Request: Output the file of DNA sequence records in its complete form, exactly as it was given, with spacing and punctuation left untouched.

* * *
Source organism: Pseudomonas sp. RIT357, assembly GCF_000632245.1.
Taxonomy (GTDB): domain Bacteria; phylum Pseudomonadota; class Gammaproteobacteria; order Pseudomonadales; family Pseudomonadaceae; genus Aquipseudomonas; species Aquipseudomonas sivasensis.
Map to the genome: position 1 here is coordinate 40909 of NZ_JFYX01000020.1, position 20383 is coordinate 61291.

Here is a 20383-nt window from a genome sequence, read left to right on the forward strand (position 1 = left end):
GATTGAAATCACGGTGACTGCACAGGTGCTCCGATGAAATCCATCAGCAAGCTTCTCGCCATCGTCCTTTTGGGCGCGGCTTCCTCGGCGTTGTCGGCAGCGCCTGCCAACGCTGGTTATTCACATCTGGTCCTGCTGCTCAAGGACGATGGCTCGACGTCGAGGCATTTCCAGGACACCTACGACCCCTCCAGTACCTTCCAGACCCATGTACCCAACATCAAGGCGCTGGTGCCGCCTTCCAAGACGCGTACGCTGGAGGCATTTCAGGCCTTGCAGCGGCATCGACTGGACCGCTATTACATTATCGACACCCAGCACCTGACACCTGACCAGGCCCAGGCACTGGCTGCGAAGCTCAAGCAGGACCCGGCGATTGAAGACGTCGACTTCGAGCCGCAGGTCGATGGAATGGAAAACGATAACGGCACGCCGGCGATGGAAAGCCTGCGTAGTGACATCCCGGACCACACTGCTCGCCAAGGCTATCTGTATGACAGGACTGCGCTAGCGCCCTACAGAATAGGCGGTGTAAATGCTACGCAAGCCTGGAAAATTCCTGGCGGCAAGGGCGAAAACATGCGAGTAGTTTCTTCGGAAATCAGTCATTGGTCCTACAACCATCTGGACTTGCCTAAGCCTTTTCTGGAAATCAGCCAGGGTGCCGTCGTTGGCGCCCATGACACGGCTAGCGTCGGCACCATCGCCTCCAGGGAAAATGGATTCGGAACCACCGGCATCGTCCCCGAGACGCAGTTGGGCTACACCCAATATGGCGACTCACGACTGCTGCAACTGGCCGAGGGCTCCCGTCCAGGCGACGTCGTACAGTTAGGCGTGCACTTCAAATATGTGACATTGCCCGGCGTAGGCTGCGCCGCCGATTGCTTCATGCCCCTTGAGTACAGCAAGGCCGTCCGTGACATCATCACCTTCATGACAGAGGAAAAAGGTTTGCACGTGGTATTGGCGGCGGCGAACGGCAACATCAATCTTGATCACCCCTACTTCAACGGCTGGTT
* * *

Source organism: Pseudomonas sp. RIT357, assembly GCF_000632245.1.
Taxonomy (GTDB): domain Bacteria; phylum Pseudomonadota; class Gammaproteobacteria; order Pseudomonadales; family Pseudomonadaceae; genus Aquipseudomonas; species Aquipseudomonas sivasensis.
Map to the genome: position 1 here is coordinate 40909 of NZ_JFYX01000020.1, position 20383 is coordinate 61291.

Here is a 20383-nt window from a genome sequence, read left to right on the forward strand (position 1 = left end):
GATTGAAATCACGGTGACTGCACAGGTGCTCCGATGAAATCCATCAGCAAGCTTCTCGCCATCGTCCTTTTGGGCGCGGCTTCCTCGGCGTTGTCGGCAGCGCCTGCCAACGCTGGTTATTCACATCTGGTCCTGCTGCTCAAGGACGATGGCTCGACGTCGAGGCATTTCCAGGACACCTACGACCCCTCCAGTACCTTCCAGACCCATGTACCCAACATCAAGGCGCTGGTGCCGCCTTCCAAGACGCGTACGCTGGAGGCATTTCAGGCCTTGCAGCGGCATCGACTGGACCGCTATTACATTATCGACACCCAGCACCTGACACCTGACCAGGCCCAGGCACTGGCTGCGAAGCTCAAGCAGGACCCGGCGATTGAAGACGTCGACTTCGAGCCGCAGGTCGATGGAATGGAAAACGATAACGGCACGCCGGCGATGGAAAGCCTGCGTAGTGACATCCCGGACCACACTGCTCGCCAAGGCTATCTGTATGACAGGACTGCGCTAGCGCCCTACAGAATAGGCGGTGTAAATGCTACGCAAGCCTGGAAAATTCCTGGCGGCAAGGGCGAAAACATGCGAGTAGTTTCTTCGGAAATCAGTCATTGGTCCTACAACCATCTGGACTTGCCTAAGCCTTTTCTGGAAATCAGCCAGGGTGCCGTCGTTGGCGCCCATGACACGGCTAGCGTCGGCACCATCGCCTCCAGGGAAAATGGATTCGGAACCACCGGCATCGTCCCCGAGACGCAGTTGGGCTACACCCAATATGGCGACTCACGACTGCTGCAACTGGCCGAGGGCTCCCGTCCAGGCGACGTCGTACAGTTAGGCGTGCACTTCAAATATGTGACATTGCCCGGCGTAGGCTGCGCCGCCGATTGCTTCATGCCCCTTGAGTACAGCAAGGCCGTCCGTGACATCATCACCTTCATGACAGAGGAAAAAGGTTTGCACGTGGTATTGGCGGCGGCGAACGGCAACATCAATCTTGATCACCCCTACTTCAACGGCTGGTT